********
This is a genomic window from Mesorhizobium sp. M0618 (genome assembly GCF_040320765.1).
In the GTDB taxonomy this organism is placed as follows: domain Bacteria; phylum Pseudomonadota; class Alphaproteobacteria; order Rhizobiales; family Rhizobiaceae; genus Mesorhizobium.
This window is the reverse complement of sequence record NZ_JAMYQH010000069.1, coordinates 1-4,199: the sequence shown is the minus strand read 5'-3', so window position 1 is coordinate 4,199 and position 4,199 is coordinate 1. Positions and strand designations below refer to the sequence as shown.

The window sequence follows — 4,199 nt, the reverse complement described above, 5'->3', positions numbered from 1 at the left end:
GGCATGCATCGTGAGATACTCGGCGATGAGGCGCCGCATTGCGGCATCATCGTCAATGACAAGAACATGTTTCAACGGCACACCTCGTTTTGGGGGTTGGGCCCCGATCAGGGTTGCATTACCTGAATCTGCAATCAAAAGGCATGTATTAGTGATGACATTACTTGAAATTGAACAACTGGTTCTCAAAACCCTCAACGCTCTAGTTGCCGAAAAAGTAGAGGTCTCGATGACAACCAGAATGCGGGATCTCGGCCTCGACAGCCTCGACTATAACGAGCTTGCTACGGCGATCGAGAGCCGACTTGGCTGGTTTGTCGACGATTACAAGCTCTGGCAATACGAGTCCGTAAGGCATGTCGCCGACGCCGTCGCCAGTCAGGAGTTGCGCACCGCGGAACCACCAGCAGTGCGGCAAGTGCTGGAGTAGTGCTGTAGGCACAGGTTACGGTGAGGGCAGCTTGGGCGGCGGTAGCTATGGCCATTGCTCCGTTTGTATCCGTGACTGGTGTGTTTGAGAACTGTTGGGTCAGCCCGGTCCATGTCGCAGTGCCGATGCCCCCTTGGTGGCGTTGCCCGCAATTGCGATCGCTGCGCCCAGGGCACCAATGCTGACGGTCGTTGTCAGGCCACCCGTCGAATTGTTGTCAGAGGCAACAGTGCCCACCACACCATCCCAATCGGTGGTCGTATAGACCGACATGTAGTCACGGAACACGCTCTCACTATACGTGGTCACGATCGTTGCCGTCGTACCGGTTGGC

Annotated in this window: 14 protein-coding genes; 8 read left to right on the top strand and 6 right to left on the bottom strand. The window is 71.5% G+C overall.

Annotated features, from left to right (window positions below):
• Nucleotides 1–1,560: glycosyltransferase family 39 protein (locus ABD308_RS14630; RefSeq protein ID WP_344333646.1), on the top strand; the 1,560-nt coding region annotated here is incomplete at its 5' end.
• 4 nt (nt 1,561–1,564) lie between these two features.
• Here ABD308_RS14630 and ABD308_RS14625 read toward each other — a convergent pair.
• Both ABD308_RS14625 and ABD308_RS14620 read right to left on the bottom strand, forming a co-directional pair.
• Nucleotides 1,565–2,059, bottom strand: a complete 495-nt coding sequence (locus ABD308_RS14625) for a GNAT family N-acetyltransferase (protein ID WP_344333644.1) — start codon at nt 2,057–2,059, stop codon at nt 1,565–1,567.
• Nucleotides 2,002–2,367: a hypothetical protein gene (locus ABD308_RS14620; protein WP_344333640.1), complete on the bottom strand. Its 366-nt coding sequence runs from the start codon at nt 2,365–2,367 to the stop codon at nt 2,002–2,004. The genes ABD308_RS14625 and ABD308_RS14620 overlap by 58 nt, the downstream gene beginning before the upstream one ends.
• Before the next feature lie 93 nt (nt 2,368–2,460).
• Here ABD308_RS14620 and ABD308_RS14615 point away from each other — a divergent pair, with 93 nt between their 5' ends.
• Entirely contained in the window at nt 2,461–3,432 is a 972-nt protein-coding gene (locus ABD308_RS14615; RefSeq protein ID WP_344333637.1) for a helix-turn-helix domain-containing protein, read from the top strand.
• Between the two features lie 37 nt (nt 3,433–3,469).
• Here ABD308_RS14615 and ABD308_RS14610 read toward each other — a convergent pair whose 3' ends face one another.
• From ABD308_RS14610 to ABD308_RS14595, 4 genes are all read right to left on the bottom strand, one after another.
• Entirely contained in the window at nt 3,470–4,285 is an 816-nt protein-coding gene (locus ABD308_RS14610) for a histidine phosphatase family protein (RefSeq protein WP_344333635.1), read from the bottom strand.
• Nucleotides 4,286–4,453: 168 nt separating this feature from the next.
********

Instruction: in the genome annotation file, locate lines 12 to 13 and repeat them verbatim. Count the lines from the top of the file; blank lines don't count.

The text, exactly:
• Nucleotides 1,565–2,059, bottom strand: a complete 495-nt coding sequence (locus ABD308_RS14625) for a GNAT family N-acetyltransferase (protein ID WP_344333644.1) — start codon at nt 2,057–2,059, stop codon at nt 1,565–1,567.
• Nucleotides 2,002–2,367: a hypothetical protein gene (locus ABD308_RS14620; protein WP_344333640.1), complete on the bottom strand. Its 366-nt coding sequence runs from the start codon at nt 2,365–2,367 to the stop codon at nt 2,002–2,004. The genes ABD308_RS14625 and ABD308_RS14620 overlap by 58 nt, the downstream gene beginning before the upstream one ends.